Although no set explanation is available, the article presents two theories.

One theory is that the parents of children with longstanding health problems have an automatic response to seek medical care at the very slightest sign of the flu, as the world of medical aid is very familiar to them. Thus, these unhealthy children are more likely to be treated shortly after the disease has infected them.

Does this theory answer the question presented though? Does being treated at a faster rate relate to prolonged life by only a few days?

Another theory suggests that in healthy children, the formerly unfocused immune system goes into “overdrive” when presented with the flu virus.

I am not totally sure what this means as the article doesn’t elaborate and I couldn’t find further information on the theory, but I’d assume it means the previously unfocused immune system of a healthy child is overworked when presented with horrors of the influenza virus, having a reverse effect on its healing power. This reverse effect prevents any calming of flu symptoms, causing the healthier children to die at a faster rate. Is this to say that the previously unhealthy children, whose immune systems are already at work with other illnesses, die at a slower rate because their immune system takes a slightly less forceful approach to the flu virus? Is that more subtle approach what keeps these children alive for several more days?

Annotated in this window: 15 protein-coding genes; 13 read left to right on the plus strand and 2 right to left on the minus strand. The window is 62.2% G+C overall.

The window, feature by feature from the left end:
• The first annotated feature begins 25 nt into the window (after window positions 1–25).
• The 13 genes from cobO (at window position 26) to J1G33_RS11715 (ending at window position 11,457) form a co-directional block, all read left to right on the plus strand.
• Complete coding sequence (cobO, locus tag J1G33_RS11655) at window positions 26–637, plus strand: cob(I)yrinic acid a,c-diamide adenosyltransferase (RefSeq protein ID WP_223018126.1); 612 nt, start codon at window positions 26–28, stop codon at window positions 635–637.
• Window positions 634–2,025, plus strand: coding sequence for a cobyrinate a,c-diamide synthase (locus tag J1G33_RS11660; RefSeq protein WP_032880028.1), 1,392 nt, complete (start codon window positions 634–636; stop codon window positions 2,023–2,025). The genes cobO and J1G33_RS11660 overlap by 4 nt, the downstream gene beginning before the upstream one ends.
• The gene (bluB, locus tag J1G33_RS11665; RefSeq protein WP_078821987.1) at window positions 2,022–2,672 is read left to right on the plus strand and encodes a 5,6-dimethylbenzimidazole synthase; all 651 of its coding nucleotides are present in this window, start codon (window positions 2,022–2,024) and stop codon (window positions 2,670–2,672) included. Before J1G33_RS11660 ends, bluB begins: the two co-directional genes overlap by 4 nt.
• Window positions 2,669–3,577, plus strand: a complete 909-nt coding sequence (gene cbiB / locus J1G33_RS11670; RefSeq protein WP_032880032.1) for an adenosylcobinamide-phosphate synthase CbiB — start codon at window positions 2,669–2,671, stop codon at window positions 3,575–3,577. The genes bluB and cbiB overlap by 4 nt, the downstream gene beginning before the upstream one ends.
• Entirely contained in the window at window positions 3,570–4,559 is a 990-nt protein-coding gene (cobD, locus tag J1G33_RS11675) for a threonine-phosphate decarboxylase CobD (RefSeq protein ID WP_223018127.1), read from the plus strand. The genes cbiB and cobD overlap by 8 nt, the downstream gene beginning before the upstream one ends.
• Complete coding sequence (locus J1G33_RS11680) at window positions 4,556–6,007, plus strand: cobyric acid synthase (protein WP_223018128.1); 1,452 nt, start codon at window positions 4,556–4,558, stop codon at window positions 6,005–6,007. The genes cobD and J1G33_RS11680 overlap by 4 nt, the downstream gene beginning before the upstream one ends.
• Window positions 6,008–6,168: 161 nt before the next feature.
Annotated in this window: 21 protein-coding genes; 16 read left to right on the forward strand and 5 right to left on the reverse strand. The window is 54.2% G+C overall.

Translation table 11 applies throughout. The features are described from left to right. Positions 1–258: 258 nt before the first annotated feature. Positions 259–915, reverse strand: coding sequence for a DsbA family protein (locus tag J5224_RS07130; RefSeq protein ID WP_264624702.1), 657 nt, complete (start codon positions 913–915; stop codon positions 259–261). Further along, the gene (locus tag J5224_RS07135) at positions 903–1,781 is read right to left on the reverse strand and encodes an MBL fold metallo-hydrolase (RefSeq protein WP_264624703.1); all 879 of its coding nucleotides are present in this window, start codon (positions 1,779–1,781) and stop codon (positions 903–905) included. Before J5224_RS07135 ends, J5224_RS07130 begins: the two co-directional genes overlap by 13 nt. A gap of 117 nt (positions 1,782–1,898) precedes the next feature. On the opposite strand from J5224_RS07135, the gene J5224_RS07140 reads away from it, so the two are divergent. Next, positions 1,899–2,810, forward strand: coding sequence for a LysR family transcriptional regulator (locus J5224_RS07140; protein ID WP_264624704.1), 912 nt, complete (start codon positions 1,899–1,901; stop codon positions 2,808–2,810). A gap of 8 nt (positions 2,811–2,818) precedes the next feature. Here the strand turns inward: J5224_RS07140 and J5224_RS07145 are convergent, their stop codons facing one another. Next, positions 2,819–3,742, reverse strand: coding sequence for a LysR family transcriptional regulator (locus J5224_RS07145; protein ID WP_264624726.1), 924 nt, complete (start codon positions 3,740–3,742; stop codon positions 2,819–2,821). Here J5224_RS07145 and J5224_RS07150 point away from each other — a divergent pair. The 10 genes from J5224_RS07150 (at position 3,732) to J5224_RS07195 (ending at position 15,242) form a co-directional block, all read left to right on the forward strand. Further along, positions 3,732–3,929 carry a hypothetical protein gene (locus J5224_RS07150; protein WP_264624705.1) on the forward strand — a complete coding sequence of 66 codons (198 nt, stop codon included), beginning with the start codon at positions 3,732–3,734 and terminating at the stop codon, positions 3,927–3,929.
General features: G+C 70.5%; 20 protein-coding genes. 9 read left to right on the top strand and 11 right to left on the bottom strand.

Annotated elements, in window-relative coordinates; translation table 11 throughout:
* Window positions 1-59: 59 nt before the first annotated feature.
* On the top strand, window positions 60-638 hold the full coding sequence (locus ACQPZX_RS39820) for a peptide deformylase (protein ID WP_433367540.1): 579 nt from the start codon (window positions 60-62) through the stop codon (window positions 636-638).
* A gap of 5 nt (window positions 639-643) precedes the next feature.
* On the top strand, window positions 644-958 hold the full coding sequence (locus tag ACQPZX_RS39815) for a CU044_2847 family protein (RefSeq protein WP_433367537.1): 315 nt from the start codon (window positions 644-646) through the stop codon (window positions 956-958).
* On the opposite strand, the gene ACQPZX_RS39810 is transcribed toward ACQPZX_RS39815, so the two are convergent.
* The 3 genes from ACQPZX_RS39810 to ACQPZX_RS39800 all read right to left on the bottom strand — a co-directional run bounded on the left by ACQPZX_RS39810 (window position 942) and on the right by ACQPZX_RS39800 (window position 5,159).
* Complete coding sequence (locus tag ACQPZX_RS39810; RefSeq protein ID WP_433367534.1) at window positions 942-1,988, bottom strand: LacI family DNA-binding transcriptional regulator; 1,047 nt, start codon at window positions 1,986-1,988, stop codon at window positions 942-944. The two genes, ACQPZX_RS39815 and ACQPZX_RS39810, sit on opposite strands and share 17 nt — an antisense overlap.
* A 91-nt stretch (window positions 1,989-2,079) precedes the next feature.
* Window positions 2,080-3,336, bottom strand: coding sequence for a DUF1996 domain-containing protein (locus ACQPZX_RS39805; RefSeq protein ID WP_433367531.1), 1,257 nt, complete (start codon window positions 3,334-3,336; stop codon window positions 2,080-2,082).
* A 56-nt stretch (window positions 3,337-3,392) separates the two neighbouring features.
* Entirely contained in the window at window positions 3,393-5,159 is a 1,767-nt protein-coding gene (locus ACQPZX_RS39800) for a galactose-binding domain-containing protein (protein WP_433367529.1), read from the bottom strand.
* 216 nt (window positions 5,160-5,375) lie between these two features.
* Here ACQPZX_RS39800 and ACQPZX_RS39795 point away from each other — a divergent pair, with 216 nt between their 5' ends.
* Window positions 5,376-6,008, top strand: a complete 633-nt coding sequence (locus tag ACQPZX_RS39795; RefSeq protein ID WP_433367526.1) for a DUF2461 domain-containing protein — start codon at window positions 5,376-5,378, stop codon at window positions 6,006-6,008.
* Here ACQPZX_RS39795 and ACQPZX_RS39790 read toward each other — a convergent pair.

The second theory is very much up in the air for me. I’d love to know what you guys theorize about the healthy kids’ immune systems “going into overdrive”.

To end this blog, I’m going to stray a bit from the topic to please Andrew. This article also strongly emphasizes the importance of getting your flu shot! And soon!

Both the article and the study have an obvious underlying message that the flu is a disease that can kill quickly. Dr. Karen Wong of the Centers for Disease Control and Prevention, who led the mentioned study, is quoted in the article:

“Because the study did find a lot of otherwise healthy kids who did have influenza-associated deaths and because we know deaths can happen fast, prevention is best, and the best prevention is the vaccine.”

An even more powerful quote on the subject comes from Regina Booth, mother of the aforementioned seventeen-year-old Austin Booth. After talking about how she watched her son go from perfectly healthy to watching his organs shut down from the flu in just one week’s time, she expresses her everlasting regret of not taking Austin to get the shot. Booth states:

“If I would have taken him to the doctor sooner they would have said he has the flu and sent him home. Nothing would have changed. The only thing I look back at now — I wish we would have gotten the flu shot that year.”